Sovereign immunity is not recognised as a good defence to enforcement of an arbitral award, arise as it does, in a commercial dispute. In Indian law, states and state entities do not enjoy sovereign immunity in commercial transactions. As a matter of fact, the Union of India, the various states and state-owned entities constitute a majority of party litigants in commercial disputes in India.
If the Indonesian state or state-owned entity has validly entered into an arbitration agreement, it cannot invoke state immunity to avoid commencement of the arbitration. The Arbitration Law recognises enforceability of any arbitration award against states or state-owned entities.
To the extent that a state or state entity has not acted in a sovereign capacity, it can in principle not invoke state immunity in the context of the commencement of arbitral proceedings.
Section 5 of the Arbitration Act provides that the Arbitration Act shall apply to any arbitration to which the Federal Government of Malaysia or the Government of any component state of Malaysia, is a party.
However, in respect to foreign state parties, it is worth noting that the Supreme Court in Commonwealth of Australia v Midford (Malaysia) Sdn Bhd  1 MLJ 475 held that Malaysia subscribes to the doctrine of restrictive state immunity. As such, governmental actions which are commercial or private in nature are not afforded with state immunity. However, state immunity is available for public and sovereign actions of a state.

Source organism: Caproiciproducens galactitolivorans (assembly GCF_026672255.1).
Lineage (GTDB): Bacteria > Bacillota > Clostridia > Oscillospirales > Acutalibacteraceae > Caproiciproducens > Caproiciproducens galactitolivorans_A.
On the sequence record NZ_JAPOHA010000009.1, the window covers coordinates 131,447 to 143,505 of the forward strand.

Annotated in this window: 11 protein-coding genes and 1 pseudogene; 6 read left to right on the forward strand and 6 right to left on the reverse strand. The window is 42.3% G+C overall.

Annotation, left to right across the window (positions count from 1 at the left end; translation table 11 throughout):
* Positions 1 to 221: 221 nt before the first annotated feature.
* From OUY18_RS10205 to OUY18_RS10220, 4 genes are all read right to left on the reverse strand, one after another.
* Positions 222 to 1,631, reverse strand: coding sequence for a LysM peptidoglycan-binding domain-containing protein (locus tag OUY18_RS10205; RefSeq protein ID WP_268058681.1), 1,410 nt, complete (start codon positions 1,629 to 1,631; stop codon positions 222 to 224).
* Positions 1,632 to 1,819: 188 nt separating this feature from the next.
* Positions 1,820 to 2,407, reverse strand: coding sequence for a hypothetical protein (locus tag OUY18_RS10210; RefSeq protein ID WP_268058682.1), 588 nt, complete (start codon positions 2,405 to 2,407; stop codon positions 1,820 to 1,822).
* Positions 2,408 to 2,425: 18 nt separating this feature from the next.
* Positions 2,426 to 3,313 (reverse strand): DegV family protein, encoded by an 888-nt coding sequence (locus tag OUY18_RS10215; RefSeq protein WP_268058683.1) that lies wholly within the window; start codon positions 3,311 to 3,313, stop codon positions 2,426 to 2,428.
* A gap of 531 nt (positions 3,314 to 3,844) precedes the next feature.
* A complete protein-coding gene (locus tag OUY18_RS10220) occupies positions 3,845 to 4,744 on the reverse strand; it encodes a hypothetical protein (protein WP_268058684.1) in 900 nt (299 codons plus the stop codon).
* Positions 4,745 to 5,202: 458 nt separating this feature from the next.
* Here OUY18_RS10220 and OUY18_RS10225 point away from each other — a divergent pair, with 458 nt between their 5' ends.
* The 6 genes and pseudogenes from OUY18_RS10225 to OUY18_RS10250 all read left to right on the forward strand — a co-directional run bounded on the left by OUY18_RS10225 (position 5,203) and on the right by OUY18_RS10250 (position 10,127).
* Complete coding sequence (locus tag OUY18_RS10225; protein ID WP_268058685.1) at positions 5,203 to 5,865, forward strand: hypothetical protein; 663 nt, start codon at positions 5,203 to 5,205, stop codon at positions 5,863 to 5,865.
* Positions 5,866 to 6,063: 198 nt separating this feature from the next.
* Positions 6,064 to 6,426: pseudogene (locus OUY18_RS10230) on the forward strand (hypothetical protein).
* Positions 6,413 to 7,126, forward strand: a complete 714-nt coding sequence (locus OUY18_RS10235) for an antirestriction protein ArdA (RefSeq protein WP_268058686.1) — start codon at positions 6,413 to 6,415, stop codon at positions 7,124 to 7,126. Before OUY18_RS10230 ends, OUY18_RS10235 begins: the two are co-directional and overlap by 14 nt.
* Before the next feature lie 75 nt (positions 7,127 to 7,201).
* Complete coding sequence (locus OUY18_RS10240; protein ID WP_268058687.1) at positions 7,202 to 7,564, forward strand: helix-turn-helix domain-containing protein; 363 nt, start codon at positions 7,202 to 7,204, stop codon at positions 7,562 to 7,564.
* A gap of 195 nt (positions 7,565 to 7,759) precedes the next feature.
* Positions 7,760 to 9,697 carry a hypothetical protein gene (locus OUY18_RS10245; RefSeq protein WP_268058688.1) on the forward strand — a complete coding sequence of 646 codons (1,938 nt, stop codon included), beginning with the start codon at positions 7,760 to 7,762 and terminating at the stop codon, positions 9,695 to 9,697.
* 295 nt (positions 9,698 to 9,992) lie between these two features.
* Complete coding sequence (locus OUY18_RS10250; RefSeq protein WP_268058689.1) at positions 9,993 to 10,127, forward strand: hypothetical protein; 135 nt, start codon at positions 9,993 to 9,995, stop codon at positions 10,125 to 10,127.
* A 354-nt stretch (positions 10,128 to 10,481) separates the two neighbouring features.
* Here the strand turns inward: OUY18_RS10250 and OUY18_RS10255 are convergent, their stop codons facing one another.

Sovereign States and emanations of the State as a matter of principle enjoy immunity from jurisdiction in France. According to this principle, sovereign States and emanations of the State may not be sued before French courts with regard to acts made in their sovereign capacity (jure imperii). On the other hand, States are not immune from jurisdiction when the dispute relates to their acts of a private or commercial nature (jure gestionis).
A waiver of immunity from jurisdiction may be provided expressly, in terms that must be certain, express and unequivocal. A waiver may also be implied if the State or State-emanation agreed to submit disputes to arbitration or failed to raise an immunity defence at the outset of the proceedings before French domestic courts (UNESCO v. Boulois, Paris Court of Appeal, 19 June 1998, Rev. Arb. 343 (1999)). A State can, however, challenge the jurisdiction of an arbitral tribunal by arguing the absence of consent to the arbitration agreement.
Normally, the state immunity cannot be invoked, so long as the state or state entity has validly consented to the arbitration and that the matter in dispute is arbitrable. In this regard it is important to note that in administrative contracts, the arbitration agreement must be approved by the competent minister or whoever assumes his or her authority with respect to public entities, and that delegation of this power is prohibited. (article 1 of the arbitration law) This has been confirmed in a judgment of the State Council which ruled that the arbitration agreement is void when the competent minister, or whoever assumes his or her authority with respect to public entities, has not approved it, and that such requirement is a matter of public policy. (State Council, challenge no. 8256 of JY 56, hearing session dated 5 March 2016)
No, in Mexico the states and state´s entities are under an equal status with any other party in judicial proceedings.
Notwithstanding the above, there are specific circumstances (as mentioned in answer 11) in which arbitration is excluded.